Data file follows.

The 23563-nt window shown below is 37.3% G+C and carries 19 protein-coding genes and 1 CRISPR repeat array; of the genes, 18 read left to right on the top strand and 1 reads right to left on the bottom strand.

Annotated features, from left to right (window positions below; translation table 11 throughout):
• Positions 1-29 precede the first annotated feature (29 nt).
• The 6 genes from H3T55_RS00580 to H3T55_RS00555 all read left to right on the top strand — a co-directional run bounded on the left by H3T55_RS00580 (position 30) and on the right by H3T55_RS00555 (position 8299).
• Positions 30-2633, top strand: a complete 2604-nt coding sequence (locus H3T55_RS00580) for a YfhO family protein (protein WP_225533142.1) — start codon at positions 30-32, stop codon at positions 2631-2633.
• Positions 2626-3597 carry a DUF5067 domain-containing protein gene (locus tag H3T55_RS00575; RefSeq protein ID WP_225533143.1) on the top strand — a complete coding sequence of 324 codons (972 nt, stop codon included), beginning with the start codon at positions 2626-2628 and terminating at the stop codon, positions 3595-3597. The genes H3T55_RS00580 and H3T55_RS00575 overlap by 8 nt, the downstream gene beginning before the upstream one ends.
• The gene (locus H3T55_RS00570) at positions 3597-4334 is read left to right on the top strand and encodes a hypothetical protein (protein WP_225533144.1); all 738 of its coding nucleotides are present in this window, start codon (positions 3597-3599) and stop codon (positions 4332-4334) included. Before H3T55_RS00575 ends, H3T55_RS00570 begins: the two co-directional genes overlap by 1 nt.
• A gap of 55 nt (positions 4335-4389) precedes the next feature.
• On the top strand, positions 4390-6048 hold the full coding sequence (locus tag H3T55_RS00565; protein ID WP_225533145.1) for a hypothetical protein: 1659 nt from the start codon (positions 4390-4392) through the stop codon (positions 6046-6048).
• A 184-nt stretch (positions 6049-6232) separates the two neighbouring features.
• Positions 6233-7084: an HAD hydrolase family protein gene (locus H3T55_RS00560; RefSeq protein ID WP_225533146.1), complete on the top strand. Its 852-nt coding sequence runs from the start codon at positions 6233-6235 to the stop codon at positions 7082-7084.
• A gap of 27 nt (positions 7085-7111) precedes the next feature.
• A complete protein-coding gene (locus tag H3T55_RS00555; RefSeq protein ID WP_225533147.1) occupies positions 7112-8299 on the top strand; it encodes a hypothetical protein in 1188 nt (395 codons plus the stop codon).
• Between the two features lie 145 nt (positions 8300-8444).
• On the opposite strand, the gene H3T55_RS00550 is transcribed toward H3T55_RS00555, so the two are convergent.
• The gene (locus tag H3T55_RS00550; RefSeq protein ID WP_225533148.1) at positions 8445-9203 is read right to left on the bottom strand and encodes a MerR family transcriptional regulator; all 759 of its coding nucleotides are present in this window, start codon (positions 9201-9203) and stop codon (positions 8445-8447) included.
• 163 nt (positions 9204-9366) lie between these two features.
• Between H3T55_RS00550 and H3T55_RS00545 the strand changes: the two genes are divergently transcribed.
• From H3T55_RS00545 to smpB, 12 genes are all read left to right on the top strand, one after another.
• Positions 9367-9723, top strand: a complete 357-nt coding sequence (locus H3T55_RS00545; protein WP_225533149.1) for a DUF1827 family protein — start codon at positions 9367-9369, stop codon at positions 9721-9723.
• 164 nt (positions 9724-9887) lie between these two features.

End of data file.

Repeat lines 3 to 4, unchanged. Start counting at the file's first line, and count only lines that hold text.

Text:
• Positions 1-29 precede the first annotated feature (29 nt).
• The 6 genes from H3T55_RS00580 to H3T55_RS00555 all read left to right on the top strand — a co-directional run bounded on the left by H3T55_RS00580 (position 30) and on the right by H3T55_RS00555 (position 8299).